Douglas test results exceed state levels
There is still room for improvement, when looking over ACT test scores turned in by Douglas County high school juniors this past spring.
At the same time, Douglas County School District Superintendent Teri White and Douglas High School Principal Marty Swisher believe the performance represented a good start for the first time since the program was implemented for Nevada public schools.
“Our percent of career and college ready students far exceed the state averages in most subjects, but clearly leave room for improvement,” White observed this week. “That is not all bad since students have one more year to develop their career and college readiness skills and have an opportunity to take the test again to improve their scores for college entry.”
She went on to add this is a new assessment given to juniors, and historically, it has been perceived as a college entrance examination only offered to those who may have been college bound.
“We are hoping to better discuss the purposes of this assessment with students to help those who are not college bound understand that this test informs our practices and instruction in courses that lead to careers,” White noted. “If students, who are career-bound directly out of high school, see the test as a measure our schools might use to improve instruction, it may help us to better prepare students to enter the work force directly from high school.”
When Swisher addressed school board trustees at their meeting earlier this month, he spoke in reference to a newspaper article that reported only eight percent of Nevada juniors were ready for college.
“I saw an article that basically said Nevada had one of the lowest overall test results (nationwide), so I wanted to show that our test results for juniors are actually pretty good,” Swisher said on Tuesday. “I wouldn’t say they are stellar, but it was a lot better than the state averages.”
Among the highlights, he pointed out that 49 percent of Douglas High students achieved college readiness. The state average was 35 percent, he added.
“That means about half of our kids already have the high probability of being able to be successful in English 101 and 102, and they haven’t even taken their senior year of English yet from high school,” Swisher said. “So I think that’s very, very commendable.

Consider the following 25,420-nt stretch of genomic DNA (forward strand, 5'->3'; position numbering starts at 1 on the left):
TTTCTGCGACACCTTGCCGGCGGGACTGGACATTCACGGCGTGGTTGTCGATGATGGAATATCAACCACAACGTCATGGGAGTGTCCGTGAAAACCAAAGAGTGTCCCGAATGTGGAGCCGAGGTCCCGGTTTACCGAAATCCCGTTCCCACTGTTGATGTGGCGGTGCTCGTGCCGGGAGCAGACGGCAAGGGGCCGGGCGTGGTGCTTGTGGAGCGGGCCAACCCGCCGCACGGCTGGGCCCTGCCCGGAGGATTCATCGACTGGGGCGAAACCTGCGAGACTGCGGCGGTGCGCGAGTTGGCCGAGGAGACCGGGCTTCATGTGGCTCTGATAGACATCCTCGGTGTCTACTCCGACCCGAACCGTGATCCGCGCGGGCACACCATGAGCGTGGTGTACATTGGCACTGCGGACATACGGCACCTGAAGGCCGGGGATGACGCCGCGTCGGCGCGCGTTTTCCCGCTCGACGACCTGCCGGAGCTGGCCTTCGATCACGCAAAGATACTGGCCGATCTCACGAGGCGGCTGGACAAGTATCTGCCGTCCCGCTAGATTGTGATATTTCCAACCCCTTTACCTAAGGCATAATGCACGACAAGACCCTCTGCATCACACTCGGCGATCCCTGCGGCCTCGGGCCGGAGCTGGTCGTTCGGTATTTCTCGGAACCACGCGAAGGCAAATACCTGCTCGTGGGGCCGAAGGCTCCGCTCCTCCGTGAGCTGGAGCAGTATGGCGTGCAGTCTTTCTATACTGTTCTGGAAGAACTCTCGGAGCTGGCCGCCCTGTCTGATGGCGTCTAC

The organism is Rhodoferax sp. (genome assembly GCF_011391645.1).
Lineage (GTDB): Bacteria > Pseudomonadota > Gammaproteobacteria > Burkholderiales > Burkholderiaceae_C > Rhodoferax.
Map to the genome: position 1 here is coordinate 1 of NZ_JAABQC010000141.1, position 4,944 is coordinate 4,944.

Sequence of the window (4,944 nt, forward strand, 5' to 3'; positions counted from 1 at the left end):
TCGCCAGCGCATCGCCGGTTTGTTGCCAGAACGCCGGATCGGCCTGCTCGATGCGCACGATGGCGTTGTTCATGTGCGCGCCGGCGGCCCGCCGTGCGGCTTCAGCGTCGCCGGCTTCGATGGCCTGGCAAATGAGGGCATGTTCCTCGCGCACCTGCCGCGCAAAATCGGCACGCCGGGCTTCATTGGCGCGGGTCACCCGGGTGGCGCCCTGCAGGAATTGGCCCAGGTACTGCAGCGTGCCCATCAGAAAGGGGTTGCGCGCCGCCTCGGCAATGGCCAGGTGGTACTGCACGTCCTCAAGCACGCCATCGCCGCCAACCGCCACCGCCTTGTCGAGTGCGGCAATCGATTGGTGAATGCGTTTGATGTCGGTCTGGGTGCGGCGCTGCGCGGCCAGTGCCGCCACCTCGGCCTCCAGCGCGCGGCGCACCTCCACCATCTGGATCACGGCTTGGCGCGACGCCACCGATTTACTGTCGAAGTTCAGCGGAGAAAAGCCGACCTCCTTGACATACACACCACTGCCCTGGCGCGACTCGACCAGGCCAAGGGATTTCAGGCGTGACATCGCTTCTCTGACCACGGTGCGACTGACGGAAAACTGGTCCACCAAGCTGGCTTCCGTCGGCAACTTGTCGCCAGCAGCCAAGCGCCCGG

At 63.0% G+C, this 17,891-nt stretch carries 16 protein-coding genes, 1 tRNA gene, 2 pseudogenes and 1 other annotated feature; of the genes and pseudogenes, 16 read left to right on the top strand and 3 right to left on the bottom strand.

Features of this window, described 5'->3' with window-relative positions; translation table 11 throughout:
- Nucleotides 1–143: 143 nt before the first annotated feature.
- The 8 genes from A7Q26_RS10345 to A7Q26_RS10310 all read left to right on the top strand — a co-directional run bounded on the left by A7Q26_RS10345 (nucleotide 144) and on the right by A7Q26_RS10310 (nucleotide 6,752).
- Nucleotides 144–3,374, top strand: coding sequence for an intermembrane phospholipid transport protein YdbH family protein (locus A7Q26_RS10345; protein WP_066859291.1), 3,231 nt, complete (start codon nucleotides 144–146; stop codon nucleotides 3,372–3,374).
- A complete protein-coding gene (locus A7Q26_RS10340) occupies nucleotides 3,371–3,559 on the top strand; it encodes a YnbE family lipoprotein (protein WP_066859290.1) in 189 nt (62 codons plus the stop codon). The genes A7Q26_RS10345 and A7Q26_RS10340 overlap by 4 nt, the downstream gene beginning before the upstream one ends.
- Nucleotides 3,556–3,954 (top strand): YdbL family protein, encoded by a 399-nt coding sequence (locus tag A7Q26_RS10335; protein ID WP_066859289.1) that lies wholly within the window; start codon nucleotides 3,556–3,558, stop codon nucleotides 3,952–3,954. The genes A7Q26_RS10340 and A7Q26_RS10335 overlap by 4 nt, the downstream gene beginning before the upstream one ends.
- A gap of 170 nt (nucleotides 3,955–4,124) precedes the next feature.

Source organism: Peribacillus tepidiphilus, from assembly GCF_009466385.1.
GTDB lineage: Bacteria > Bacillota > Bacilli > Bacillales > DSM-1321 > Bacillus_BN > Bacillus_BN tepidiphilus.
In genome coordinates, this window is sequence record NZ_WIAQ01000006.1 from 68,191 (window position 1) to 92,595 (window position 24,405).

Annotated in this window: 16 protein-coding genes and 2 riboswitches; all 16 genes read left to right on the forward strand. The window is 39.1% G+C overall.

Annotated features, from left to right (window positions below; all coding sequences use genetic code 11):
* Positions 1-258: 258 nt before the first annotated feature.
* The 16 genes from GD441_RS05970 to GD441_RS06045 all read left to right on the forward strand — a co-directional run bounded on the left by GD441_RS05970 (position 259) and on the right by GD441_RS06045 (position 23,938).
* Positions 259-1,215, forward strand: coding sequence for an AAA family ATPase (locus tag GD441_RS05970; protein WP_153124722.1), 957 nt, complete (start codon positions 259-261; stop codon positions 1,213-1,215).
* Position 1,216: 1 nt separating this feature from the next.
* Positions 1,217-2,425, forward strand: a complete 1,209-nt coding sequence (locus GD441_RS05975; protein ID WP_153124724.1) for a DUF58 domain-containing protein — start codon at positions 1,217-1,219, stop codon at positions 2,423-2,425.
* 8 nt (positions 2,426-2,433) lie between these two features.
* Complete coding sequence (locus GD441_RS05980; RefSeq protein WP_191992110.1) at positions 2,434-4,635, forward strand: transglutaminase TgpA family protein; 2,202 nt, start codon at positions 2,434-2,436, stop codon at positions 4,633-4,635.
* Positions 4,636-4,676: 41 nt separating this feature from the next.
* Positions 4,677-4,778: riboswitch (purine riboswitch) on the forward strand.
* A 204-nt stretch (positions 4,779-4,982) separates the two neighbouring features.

“When you look at science, the hardest indicator on the ACT is the preparation for biology,” he added. “The standards are very high … you have to have a score of 23 and 27 percent of our students would, with a pretty high degree of success, be able to take college level biology and be successful. Again, the state’s average was 16 percent, so those are things we ought to celebrate.”
Swisher pointed out that a “high percentage” of Douglas High’s 429 juniors participated in the ACT testing in the spring.
“There were some students that probably didn’t take it seriously, but most of the kids I talked to, they gave it a good effort the day that they took it,” he said. “So I think the results are pretty encouraging and our next step is to break it down with individual students and look at the subpopulations because that’s where we want to be able to make improvements for individual students … and we’ll be focusing on that in October.”
This helps the school better prepare them for their senior year, White and Swisher explained.
“The ACT test has set readiness standards designed into the assessment, which provide us with information about a student’s current set of skills as a predictor to their readiness for college, a career, or to enter the work force directly,” White noted. “This is our first set of data and it provides us with a great place to begin discussions about how to improve our course offerings and programming.”
Swisher echoed that.
“That’s the goal, I think, across the state of doing this,” he said. “You can use this to help students prepare for whatever their post-high school goals are going to be. You get good information on how we help those kids better plan for the next step after high school.”
Swisher is a 1981 graduate of George Whittell High School and his father, Jim Swisher formerly served as a school board trustee, so if his view is a little biased, he has a vested interest in the community where he grew up and now works.
“It just kind of confirms what I’ve known all the way along, that our students get a very good education in Douglas County,” he said. “And it’s not just the high schools, it’s the middle schools and elementary schools, all the way through.”